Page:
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# Tables Teaser

## Tables Teaser

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### Possible approach

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Age 5 to 7

Challenge Level

- Problem
- Getting Started
- Student Solutions
- Teachers' Resources

Have a look at this grid:

Can you see how it has been made?

Why is the 60 in that particular square?

Why does 20 appear twice?

In the interactivity below, some of the grid is filled in for you.

Can you work out which number goes in each row and column heading?

Once you know what each heading must be, drag the purple numbers to the appropriate spaces. When you think you have cracked it, click "Show the solution" to see if you are right.

The 'reverse' nature of this task (i.e. the fact that the answers to the multiplication calculations are given) will encourage children to be more curious about the mathematics, compared with being asked for answers to times tables questions. (This problem only uses the 2, 5 and 10 times tables, up to 12x.) In order to work out the row and column headings, learners will be mentally running through many tables facts or many calculations, and selecting those which could be applicable. The task requires children to make connections, notice patterns and apply their knowledge in a way that completing a list of times tables questions does not do.

*This problem featured in an NRICH Primary webinar in April 2021.*

Display the image of the completed three by three table square without saying anything by way of explanation and invite learners to consider what they see and what they notice. Give everyone chance to talk to a neighbour about their noticings and any questions that they might have before gathering as a whole group to share observations.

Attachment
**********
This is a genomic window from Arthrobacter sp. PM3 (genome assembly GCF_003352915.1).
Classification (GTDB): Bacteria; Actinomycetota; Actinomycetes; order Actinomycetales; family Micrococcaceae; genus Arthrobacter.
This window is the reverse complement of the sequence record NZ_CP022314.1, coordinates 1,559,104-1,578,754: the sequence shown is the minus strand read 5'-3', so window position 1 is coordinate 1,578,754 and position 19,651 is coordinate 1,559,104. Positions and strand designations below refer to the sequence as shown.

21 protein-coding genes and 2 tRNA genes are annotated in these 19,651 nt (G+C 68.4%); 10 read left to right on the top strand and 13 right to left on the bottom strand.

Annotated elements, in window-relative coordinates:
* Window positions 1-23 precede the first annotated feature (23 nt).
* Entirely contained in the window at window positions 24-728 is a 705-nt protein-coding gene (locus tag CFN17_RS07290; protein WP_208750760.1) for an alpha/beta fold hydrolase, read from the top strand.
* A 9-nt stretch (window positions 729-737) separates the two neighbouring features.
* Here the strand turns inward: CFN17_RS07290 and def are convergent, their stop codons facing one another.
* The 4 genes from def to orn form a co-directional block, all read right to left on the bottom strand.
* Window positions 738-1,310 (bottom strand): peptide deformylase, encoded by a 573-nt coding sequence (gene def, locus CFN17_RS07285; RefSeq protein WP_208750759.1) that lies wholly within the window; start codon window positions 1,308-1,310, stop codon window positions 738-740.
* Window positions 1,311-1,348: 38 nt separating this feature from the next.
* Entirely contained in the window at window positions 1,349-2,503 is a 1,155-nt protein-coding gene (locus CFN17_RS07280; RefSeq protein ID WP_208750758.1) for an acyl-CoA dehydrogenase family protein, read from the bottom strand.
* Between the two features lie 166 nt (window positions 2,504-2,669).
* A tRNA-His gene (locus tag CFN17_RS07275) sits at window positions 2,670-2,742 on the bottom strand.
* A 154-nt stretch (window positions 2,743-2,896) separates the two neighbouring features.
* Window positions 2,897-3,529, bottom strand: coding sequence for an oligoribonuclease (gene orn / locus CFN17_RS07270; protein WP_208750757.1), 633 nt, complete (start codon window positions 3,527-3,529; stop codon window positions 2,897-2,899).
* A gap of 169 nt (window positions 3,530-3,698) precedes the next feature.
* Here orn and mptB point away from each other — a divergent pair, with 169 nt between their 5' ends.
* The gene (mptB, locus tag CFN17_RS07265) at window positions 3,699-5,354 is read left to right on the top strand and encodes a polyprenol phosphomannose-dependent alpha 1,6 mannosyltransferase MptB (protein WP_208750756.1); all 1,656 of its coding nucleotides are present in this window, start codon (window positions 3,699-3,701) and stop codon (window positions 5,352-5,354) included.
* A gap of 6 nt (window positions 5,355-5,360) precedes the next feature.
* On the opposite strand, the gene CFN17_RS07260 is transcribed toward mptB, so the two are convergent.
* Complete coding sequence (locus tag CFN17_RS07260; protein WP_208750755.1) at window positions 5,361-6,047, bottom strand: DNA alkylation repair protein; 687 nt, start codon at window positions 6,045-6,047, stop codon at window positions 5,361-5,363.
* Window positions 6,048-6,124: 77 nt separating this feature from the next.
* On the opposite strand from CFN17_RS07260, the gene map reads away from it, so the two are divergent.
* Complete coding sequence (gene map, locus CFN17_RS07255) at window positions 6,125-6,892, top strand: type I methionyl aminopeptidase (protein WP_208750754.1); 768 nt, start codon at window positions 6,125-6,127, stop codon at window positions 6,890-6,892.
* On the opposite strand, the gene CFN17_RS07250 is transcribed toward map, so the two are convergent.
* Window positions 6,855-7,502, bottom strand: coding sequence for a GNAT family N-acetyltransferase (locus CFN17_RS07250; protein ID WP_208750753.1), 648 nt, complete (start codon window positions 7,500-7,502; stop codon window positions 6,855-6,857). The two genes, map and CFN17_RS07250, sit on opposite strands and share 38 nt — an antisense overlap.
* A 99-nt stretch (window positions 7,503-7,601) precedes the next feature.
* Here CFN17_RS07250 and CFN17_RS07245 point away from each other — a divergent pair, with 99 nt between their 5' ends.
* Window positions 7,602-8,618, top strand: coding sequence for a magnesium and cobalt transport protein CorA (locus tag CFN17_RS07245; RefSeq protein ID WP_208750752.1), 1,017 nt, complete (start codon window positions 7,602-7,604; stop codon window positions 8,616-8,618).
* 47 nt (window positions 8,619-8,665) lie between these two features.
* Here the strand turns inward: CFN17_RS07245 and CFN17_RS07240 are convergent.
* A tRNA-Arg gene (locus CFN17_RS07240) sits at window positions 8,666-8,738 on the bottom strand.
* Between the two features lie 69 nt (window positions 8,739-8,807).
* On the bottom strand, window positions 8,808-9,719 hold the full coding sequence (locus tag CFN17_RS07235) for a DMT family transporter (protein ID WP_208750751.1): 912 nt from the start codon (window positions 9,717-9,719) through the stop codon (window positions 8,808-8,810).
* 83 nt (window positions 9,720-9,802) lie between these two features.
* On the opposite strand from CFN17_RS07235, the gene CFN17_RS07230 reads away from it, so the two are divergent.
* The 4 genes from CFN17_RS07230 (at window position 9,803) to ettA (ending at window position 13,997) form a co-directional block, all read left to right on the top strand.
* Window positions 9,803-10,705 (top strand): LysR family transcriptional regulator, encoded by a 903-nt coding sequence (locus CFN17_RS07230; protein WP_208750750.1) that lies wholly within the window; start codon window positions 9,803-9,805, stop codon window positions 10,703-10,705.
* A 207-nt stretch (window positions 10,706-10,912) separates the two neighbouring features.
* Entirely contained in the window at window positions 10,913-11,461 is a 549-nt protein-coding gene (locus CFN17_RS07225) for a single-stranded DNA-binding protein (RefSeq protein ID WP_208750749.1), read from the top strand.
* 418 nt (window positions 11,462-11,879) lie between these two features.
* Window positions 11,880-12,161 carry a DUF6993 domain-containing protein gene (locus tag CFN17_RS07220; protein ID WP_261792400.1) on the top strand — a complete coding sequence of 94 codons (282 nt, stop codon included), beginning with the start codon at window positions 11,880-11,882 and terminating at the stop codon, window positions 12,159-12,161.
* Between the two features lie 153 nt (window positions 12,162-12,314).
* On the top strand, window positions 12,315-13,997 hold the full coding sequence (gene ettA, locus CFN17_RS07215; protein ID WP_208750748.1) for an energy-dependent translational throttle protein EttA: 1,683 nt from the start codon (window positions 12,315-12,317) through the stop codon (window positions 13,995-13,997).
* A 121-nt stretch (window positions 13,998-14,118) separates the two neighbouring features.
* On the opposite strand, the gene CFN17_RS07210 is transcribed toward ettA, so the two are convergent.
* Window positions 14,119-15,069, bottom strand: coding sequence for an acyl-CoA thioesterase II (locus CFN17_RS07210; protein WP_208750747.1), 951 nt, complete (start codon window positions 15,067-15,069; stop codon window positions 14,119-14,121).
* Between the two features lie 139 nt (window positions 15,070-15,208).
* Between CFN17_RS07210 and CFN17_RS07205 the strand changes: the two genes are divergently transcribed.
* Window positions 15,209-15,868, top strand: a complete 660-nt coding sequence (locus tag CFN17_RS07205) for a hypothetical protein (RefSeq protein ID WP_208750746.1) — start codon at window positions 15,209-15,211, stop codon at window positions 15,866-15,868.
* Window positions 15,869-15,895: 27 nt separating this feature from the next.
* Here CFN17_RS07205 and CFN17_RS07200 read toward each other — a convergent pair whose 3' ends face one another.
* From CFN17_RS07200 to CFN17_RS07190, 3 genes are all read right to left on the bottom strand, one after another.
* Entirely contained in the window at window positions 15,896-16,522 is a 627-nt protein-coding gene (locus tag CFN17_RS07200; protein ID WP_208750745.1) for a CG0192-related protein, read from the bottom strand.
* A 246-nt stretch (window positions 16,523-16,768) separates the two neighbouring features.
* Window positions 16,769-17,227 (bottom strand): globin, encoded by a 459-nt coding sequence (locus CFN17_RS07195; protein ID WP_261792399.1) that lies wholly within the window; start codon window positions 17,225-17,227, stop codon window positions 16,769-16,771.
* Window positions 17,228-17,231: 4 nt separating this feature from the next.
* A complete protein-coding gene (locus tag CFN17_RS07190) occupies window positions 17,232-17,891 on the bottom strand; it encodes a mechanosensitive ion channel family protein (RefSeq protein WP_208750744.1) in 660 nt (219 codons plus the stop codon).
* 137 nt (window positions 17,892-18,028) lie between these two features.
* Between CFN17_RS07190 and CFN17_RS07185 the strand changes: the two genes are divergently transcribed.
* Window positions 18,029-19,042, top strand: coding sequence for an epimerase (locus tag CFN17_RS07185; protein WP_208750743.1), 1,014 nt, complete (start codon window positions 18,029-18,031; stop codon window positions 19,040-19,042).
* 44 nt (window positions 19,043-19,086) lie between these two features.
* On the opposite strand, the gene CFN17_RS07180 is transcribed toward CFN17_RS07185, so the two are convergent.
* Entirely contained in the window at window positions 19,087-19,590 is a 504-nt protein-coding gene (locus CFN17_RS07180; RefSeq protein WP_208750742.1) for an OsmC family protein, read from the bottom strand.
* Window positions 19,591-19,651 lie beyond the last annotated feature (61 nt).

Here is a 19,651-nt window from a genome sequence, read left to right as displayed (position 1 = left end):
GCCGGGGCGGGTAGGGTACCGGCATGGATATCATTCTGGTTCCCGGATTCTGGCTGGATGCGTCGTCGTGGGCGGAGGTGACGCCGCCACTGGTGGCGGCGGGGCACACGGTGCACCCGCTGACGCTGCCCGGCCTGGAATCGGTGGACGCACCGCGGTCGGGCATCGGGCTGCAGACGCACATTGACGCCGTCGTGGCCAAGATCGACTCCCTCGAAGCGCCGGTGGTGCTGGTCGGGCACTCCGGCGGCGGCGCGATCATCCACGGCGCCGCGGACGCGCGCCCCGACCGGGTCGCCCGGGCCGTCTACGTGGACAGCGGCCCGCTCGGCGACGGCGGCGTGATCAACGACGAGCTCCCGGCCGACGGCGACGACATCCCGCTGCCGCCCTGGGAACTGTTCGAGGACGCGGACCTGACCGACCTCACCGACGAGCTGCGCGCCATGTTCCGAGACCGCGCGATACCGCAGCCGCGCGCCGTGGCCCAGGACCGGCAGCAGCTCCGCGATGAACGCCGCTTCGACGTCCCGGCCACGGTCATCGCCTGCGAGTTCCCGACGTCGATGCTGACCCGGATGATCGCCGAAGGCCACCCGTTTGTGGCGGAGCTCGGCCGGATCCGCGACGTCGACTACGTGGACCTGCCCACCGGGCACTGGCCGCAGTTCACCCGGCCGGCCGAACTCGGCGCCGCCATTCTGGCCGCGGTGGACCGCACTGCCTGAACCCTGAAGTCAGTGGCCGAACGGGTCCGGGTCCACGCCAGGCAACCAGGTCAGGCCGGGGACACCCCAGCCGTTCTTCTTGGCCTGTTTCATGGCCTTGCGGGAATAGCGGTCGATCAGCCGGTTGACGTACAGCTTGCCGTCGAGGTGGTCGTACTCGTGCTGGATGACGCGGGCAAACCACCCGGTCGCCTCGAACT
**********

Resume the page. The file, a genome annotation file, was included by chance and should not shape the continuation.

Facilitate discussion so that you are confident everyone understands the construction of a table square. You could then show the interactivity on the board and ask children what they notice this time. Establish the set-up so that learners know the challenge is to find the headings of the rows and columns, using the products given in the grid.

Give pairs time to talk to each other about where they might start and gradually fill in the headings as a whole group, ensuring that you demand clear reasoning from everyone.

Learners can then use the interactivity themselves in pairs, either at computers or using tablets. As they work, listen out for examples of high quality reasoning which you could then share in a plenary.

Use time at the end of the lesson to discuss which numbers are particularly helpful and why. (For example, 25 has to be 5x5.)

Where might you start? Why?

Are there any row or column headings you know straightaway? Why?

How might that row/column heading help us now?

What do you know about numbers in the 10 times table?

What do you know about numbers in the 5 times table?

If an adult is available to be with a few children who are struggling, they could suggest which cell to focus on first so that learners have some immediate success.

Mystery Matrix works in the same way, but any numbers from 2 to 12 are used to generate the products, so the answers will not just be multiples of 2, 5 and 10.

Andrew decorated 20 biscuits to take to a party. He lined them up and put icing on every second biscuit and different decorations on other biscuits. How many biscuits weren't decorated?

You can make a calculator count for you by any number you choose. You can count by ones to reach 24. You can count by twos to reach 24. What else can you count by to reach 24?